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News For and About Kids

Key: Meeting M      Journal J      Funder F

Showing releases 91-100 out of 109.

<< < 5 | 6 | 7 | 8 | 9 | 10 | 11 > >>

Public Release: 6-Jan-2014
New science bound for station on Orbital's Cygnus
With the upcoming launch, Orbital Sciences Corporation of Dulles, Va., now can help carry the research load to the International Space Station. In its first commercial resupply journey after completion of NASA's Commercial Orbital Transportation Services program, the Orbital-1 mission will deliver some very interesting new scientific investigations to the space station.

Contact: Laura Niles
Laura.E.Niles@nasa.gov
281-244-7069
NASA/Johnson Space Center

Public Release: 3-Jan-2014
Brain Connectivity
A novel look at how stories may change the brain
Many people can recall reading at least one cherished story that they say changed their life. Now researchers at Emory University have detected what may be biological traces related to this feeling: Actual changes in the brain that linger, at least for a few days, after reading a novel. Their findings, that reading a novel may cause changes in resting-state connectivity of the brain that persist, were published by the journal Brain Connectivity.

Contact: Beverly Clark
beverly.clark@emory.edu
404-712-8780
Emory Health Sciences

Public Release: 18-Dec-2013
Find black holes in space from the comfort of your couch
Got a tablet or a laptop? Now you can discover black holes from the comfort of your couch. An international group of researchers, including astronomers from the University of Minnesota, have launched a new "citizen science" project -- called Radio Galaxy Zoo -- that allows anyone to become a cosmic explorer.

Contact: Rhonda Zurn
rzurn@umn.edu
612-626-7959
University of Minnesota

Public Release: 18-Dec-2013
Animal Cognition
Dogs recognize familiar faces from images
Facial recognition is an important skill for humans and other social animals. However, the face recognition mechanisms of dogs are weakly understood. Professor Vainio's research group from the University of Helsinki studied how dogs look at facial images by using eye movement tracking. The results show that dogs are able to recognize faces in the pictures; dogs focus their attention especially on the eye area and look at familiar faces more often than strange ones.
Academy of Finland, Eemil Aaltonen Foundation

Contact: Outi Vainio
outi.vainio@helsinki.fi
358-919-157-316
University of Helsinki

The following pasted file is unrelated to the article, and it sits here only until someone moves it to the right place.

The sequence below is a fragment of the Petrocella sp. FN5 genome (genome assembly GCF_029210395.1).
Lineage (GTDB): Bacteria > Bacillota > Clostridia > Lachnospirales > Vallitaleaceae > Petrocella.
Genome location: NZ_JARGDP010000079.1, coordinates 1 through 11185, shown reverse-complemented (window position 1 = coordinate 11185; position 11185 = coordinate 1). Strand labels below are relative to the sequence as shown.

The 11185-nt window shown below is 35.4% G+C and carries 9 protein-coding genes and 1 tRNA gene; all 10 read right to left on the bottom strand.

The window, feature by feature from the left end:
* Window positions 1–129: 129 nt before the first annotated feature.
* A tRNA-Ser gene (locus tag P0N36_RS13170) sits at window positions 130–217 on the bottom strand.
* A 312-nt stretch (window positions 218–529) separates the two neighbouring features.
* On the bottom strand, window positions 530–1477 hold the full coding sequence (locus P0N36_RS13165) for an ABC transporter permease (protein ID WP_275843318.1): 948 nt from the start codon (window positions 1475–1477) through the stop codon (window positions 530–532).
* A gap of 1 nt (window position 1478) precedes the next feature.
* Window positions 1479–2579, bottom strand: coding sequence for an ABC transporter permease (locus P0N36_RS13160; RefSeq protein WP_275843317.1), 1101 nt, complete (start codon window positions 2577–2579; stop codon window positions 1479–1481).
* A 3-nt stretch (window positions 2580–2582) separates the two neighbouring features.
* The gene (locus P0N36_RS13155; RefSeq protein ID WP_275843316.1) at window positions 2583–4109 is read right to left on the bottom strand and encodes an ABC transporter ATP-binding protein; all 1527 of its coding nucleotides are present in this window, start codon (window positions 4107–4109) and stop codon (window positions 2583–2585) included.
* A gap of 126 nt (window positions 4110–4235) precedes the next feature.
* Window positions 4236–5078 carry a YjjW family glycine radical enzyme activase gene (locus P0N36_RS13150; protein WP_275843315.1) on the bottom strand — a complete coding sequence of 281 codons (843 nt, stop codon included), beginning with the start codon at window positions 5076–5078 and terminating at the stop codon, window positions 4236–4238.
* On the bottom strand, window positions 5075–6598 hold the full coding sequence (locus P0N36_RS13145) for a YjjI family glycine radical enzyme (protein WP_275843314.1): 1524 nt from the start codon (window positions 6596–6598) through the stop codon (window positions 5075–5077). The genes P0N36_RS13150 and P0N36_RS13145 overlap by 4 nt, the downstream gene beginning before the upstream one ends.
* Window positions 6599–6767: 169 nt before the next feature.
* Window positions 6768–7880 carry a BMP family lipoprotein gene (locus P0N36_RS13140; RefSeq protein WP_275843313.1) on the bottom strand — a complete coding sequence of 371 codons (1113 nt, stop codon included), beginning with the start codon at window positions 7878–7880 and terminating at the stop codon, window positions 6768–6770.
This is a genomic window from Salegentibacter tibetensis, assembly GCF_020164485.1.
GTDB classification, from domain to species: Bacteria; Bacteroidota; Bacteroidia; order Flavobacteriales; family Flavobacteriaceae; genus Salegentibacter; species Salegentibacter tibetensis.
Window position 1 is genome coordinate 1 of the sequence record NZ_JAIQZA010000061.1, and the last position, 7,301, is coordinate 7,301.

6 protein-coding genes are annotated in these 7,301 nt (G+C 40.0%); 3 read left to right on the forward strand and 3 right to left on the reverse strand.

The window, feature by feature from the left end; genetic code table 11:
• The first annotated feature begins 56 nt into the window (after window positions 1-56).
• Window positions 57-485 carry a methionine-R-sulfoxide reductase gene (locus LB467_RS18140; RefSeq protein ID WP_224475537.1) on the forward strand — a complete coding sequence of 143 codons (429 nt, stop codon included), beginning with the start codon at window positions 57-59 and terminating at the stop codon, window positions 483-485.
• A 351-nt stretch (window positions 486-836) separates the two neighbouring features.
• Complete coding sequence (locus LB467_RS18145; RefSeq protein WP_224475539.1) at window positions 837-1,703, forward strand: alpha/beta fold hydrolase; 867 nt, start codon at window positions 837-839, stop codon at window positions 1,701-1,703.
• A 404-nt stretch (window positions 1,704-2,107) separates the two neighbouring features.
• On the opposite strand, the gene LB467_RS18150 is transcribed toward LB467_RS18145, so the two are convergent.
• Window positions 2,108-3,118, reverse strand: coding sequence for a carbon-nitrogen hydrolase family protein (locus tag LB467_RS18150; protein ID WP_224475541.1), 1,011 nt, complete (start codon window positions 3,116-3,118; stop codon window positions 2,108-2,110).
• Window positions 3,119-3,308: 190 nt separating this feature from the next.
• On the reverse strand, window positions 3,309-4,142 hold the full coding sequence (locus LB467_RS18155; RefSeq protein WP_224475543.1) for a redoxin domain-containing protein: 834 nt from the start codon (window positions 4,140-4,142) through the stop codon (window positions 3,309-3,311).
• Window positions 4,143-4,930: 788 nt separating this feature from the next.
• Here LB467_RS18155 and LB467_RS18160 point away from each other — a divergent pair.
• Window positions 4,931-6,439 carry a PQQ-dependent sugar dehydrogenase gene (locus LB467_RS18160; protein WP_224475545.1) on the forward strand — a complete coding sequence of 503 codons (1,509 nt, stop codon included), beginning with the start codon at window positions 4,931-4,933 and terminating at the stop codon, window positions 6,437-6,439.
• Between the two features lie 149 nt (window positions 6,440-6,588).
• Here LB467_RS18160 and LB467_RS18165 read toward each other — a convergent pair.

Public Release: 17-Dec-2013
Hubble watches super star create holiday light show
This festive NASA Hubble Space Telescope image resembles a holiday wreath made of sparkling lights. The bright southern hemisphere star RS Puppis, at the center of the image, is swaddled in a gossamer cocoon of reflective dust illuminated by the glittering star. The super star is ten times more massive than our sun and 200 times larger.
NASA

Contact: Rob Gutro
Robert.j.gutro@nasa.gov
301-286-4044
NASA/Goddard Space Flight Center

Public Release: 13-Dec-2013
Psychological Reports
No math gene: Learning mathematics takes practice
What makes someone good at math? A love of numbers, perhaps, but a willingness to practice, too. And even if you are good at one specific type of math, you can't trust your innate abilities enough to skip practicing other types if you want to be good.

Contact: Hermandur Sigmundsson
hermundur.sigmundsson@svt.ntnu.no
47-735-90617
Norwegian University of Science and Technology

Public Release: 12-Dec-2013
Frontiers in Physiology
How bats took over the night
Blessed with the power of echolocation -- reflected sound -- bats rule the night skies. And while it seems that echolocation works together with normal vision to give bats an evolutionary edge, nobody knows exactly how. Now Tel Aviv University research suggests that bats use vision to keep track of where they're going and echolocation to hunt tiny insects that most nocturnal predators can't see. The findings add to our scientific understanding of sensory evolution.

Contact: George Hunka
ghunka@aftau.org
212-742-9070
American Friends of Tel Aviv University

Public Release: 12-Dec-2013
Could 'methanol economy' help power post-fossil fuel era? New American Chemical Society video
Could a simple molecule known as methanol become a key energy source for the post-fossil fuel era? 1994 Nobel Prize in Chemistry winner George Olah, Ph.D., and Surya Prakash, Ph.D., think so. Their promising alternative fuel concept, known as the "methanol economy," is the focus of the latest episode of the American Chemical Society's (ACS') Bytesize Science series, available at www.youtube.com/BytesizeScience.

Contact: Michael Bernstein
m_bernstein@acs.org
202-872-6042
American Chemical Society

Public Release: 4-Dec-2013
Computers & Education
Can iPads help students learn science? Yes
A new study by Smithsonian researchers at the Harvard-Smithsonian Center for Astrophysics shows that students grasp the unimaginable emptiness of space more effectively when they use iPads to explore 3-D simulations of the universe, compared to traditional classroom instruction.

Contact: Christine Pulliam
cpulliam@cfa.harvard.edu
617-495-7463
Harvard-Smithsonian Center for Astrophysics

Public Release: 3-Dec-2013
Building life-saving batteries: American Chemical Society Prized Science video
The engineering feat that enables a device to jolt a dangerously misbehaving heart back to its normal rhythm and save millions of lives is featured in a new video from the popular Prized Science series from the American Chemical Society. The video is available at www.acs.org/PrizedScience.

Contact: Michael Bernstein
m_bernstein@acs.org
202-872-6042
American Chemical Society

Showing releases 91-100 out of 109.

<< < 5 | 6 | 7 | 8 | 9 | 10 | 11 > >>

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